Throughout its existence, Pakistan has had border disputes with India and there were wars over Kashmir in 1965 and East Pakistan in 1971. The shared hostility to India has led to an alliance with China and close relations with the USA developed during the 1970s. It provided support for the US-backed rebels in Afghanistan and sent troops to Saudi Arabia to protect Islamic shrines during the Gulf War although there was considerable anti-American feeling within the country. The US suspended military aid in 1991 when it learnt that Pakistan was developing nuclear capability.


Indian Muslim, Pakistani and Bangladeshi names are mostly of Arabic origin with some Persian (Farsee) borrowings.


Aamir Abbas Abdul Hafeez Abdul Hakeen Abdul Hakim Abdul Hamid
Abdul Jabbar Abdul Karim Abdul Latif Abdul Majid Abdul Qadir Abdul Rahim
Abdul Rahman Abdul Razzad Abdul Razzaq Abdul Rehman Abdul Salam Abdullah
Abdur Rahim Abdur Rahman Abdur Rashid Abdur Razzad Abdur Razzaq Abdur Salam
Abdus Salam Abid Aftab Afzal Afzul Aga
Agha Ahmad Ajaz Akbar Alam Ali
Allahbukhsh Allahditta Allahrakha Amin Amirr Amjad
Anis Anwar Arshad Asad Ashraf Asif
Avid Ayub Azhar Aziz Babar Baber
Badar Bahadur Baqar Bashir Bazid Bhasin
Bilal Busuttil Danish Daud Din Dost
Ebrahim Esmail Fahim Faiz Fajahat Fakhruddin
Faradur Fareed Farook Farooq Faruq Firdaus
Firdos Firdose Firdoze Firoz Gabir Galal
Ghulam Guda Gulzar Habib Hafiz Haidar
Hamid Hanif Harun Hasan Hashim Haydar
Humayun Husain Husnan Hussain Hussein Hyat
Ibraheem Idris Ijaz Iman Imran Inam
Inzamam Iqbal Irfan Isa Ishtaq Ismail
Jabber Jafar Jaffar Jaffer Jahangir Jamal
Jameel Jamil Jan Jan Muhammad Javaid Javed
Jhanda Juda Kadir Kala Kamil Karim
Kazi Khaleel Khalid Khalig Khalil Khurshid
Khwaja Kudrat Kuukburi Lateef Latif Liaqat
Mabarak Mahmood Majid Mangal Mansoor Maroof
Maslama Masood Mazur Mehmood Mehmud Merdasan
Mirza Mohsin Moin Mostafa Mudasser Muhammed
Muhsin Mujtaba Mukhtar Muneer Munir Mushtaq
Nabibukhsh Nadim Nadir Naim Nasir Naveed
Nazar Nazir Niaz Noor Omar Osman
Parvaiz Pir Piyan Qabir Qadir Qalander
Qasim Rafee Rafi Rafiq Rahim Rahman
Rajab Rajah Rana Rao Rashid Raza
Razak Rezaul Riaz Riza Rizwan Roshan
Sabir Saeed Safdar Saiyid Saklain Salah
Salim Sami Sanaul Saqlain Sarar Sardar
Sarfaraz Sartaj Shabbir Shadaf Shafee Shafgat
Shafi Shafiq Shah Shaheed Shahid Shahjahan
Shahnawaz Shahzad Shakil Shakir Shamim Shamshad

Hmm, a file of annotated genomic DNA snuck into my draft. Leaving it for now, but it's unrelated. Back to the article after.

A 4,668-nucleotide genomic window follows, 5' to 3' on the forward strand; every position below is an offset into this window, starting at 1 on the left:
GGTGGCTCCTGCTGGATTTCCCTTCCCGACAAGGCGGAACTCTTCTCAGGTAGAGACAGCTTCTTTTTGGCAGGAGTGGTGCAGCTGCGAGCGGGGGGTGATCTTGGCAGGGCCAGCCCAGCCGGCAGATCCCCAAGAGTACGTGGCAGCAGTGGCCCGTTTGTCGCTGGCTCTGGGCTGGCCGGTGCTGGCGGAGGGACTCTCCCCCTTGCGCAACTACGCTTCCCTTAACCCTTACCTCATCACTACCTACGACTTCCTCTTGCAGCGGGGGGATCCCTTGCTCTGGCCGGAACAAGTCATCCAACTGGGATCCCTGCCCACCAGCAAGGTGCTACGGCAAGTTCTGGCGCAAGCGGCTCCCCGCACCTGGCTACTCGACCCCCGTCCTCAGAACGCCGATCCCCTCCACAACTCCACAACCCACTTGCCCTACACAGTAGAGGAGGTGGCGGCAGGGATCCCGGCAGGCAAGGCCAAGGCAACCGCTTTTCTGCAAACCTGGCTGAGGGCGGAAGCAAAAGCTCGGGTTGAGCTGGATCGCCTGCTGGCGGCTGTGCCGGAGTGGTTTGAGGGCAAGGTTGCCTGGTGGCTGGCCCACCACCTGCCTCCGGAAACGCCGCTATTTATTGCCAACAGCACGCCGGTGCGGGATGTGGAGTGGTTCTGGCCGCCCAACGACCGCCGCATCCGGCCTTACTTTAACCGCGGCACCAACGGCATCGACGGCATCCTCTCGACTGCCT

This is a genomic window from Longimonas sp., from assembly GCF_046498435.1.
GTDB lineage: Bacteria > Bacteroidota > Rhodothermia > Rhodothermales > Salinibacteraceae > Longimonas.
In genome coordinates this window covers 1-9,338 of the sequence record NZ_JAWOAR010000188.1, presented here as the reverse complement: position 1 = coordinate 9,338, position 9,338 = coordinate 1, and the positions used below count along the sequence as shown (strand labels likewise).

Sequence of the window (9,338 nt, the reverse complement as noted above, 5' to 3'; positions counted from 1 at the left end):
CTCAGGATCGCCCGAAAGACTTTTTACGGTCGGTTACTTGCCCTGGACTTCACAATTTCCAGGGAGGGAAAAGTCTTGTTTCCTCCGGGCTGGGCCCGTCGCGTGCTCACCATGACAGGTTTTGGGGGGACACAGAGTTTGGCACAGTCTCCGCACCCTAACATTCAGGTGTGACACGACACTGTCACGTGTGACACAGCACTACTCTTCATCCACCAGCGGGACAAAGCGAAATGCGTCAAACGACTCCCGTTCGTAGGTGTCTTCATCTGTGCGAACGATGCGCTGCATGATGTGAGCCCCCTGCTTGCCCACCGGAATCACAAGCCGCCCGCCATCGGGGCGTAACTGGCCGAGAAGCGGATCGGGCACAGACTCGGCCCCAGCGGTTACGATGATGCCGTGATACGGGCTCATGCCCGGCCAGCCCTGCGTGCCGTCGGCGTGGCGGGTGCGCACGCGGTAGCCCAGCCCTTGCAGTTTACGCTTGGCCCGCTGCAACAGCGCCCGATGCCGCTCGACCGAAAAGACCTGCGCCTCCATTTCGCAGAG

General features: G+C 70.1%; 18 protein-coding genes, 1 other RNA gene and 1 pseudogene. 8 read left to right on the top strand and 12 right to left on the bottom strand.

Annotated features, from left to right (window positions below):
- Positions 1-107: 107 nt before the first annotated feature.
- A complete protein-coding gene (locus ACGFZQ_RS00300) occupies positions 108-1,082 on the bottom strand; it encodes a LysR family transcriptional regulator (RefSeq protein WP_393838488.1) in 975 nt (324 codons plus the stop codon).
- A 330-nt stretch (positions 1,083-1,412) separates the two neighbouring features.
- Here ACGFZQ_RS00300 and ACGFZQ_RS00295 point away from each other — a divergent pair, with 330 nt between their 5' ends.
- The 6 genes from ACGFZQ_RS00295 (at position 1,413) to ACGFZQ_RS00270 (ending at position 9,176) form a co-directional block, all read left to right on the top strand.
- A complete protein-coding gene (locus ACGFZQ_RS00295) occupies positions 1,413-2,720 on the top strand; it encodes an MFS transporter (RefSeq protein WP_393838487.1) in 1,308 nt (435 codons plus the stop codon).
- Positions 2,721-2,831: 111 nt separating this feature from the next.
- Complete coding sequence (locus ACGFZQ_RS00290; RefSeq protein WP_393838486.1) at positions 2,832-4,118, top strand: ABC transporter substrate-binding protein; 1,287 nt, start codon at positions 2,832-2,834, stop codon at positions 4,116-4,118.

Sharafat Sharif Shaukat Shawal Sher Shoiab
Shokat Shouket Shuja Sofian Sufyan Suhail
Sulaiman Sultan Syed Tahir Tamwar Taqi
Tariq Tofeeq Uddin Umar Usman Waqar
Wasim Womiq Yahya Yaqub Yasin Yasruddin
Yazid Younes Younis Yunis Yunus Yusuf
Zafar Zahid Zahir Zahoor Zakaria Zaman
Zamir Zayyad Zia Zulfikkur    


Abida Adala Afra Ahlam Aisha Ambreen
Amel Amina Aminah Arub Asma Ayesha
Azhar Azra Bano Benazir Bibi Bushra
Chunna Daliya Durrah Ethibal Fahmida Faiza
Farah Fareeda Faridah Fatima Fatma Fayza
Fizza Habiba Inas Jamila Jehan Kamilah
Khalida Madar Marriba Massima Mehjibin Miah
Mirvat Nadimah Nadira Nahid Najmah Nareeman
Nasha Nasimah Nasreen Nasrin Nivin Noor
Parveen Parvin Parwin Rabab Rabiah Radhika
Rana Rashida Rezeya Roshan Roshanara Rubel
Saba Saeeda Safia Salima Salma Sara
Satta Seeta Seetha Shahinaz Shahnaz Shamim
Shamshad Sharnaz Shazia Shirin Simi Sugharan
Sultana Uncu Yasmin Zahra Zaibunissa Zainab
Zakia Zakiyya Zarina Zeenat Zinah Zubaida


These are generally patronymics but religious types such as Mohammed or Islam occur. The following are all full names of real people, mostly cricketers!

Abdul-Hafeez Kardar Abdul Qadir Abid Ali Afaq Hussain
Aftab Gul Alim-ud-Din Amir Elahi Arif Butt
Asad J Khan Asif Ahmed Asif Iqbal Asif Masood
Atta-ur-Rahman Azmat Rana Dilawar Hussain Fakir Syed Aizazuddin
Fasihuddin Fazal Mahmood Fida Hussain Ghazali
Ghulam Abbas Ghulam Mahomed Gul Mahomed Hafeez
Hanif Mohammad Haseeb Ahsan Ijaz Ahmed Ijaz Butt
Ikram Elahi Imran Khan Imtiaz Ahmed Inshan Ali
Intikhab Ali Inzamam-al-Haq Jahangir Khan Javed Akhtar
Javed Miandad K Salam-ud-din Karim Ibadulla Khalid Hassan
Khalid Wazir Khan Mohammad Mahmood Hussain Mahomed Nissar
Majid Jahangir Khan Maqsood Ahmed Mohammad Aslam Mohammad Farooq
Mohammad Ilyas Mohsin Kamal Mudassar Nazar Mulla
Mushtaq Ali Mushtaq Mohammad Nasim-ul-Ghani Naushad Ali
Niaz Ahmed Pervej Sajjad Phadkar Raza Hussain
S Nasir Ali Sadiq Mohammad Saeed Ahmed Salahuddin
Salim Altaf Salim Malik Sarfraz Nawaz Shafquat Husain
Shafquat Rana Shahid Mahmood Shakoor Ahmed Shoiab Mohammad
Shuja-ud-Din Waqar Ahmed Waqar Hassan Waqar Younis
Wasim Akram Wasim Bari Wazir Mohammad Younis Ahmed
Zaheer Abbas Zulfikar Ahmed    

Pathan (Khan)

These are male names which occur with the second name 'Khan'.

Akbar Amenoolah Ayub Daud Futteh Ghulam
Gurdana Ilderim Imran Jahangir Jansher Kathe
Lakshman Maka Makarram Mansur Moin Rabnawaz
Rafik Rostom Shadman Shamsuddin Sifarish Yakub

This collection of names was compiled by Kate Monk and is ©1997, Kate Monk.

Copies may be made for personal use only.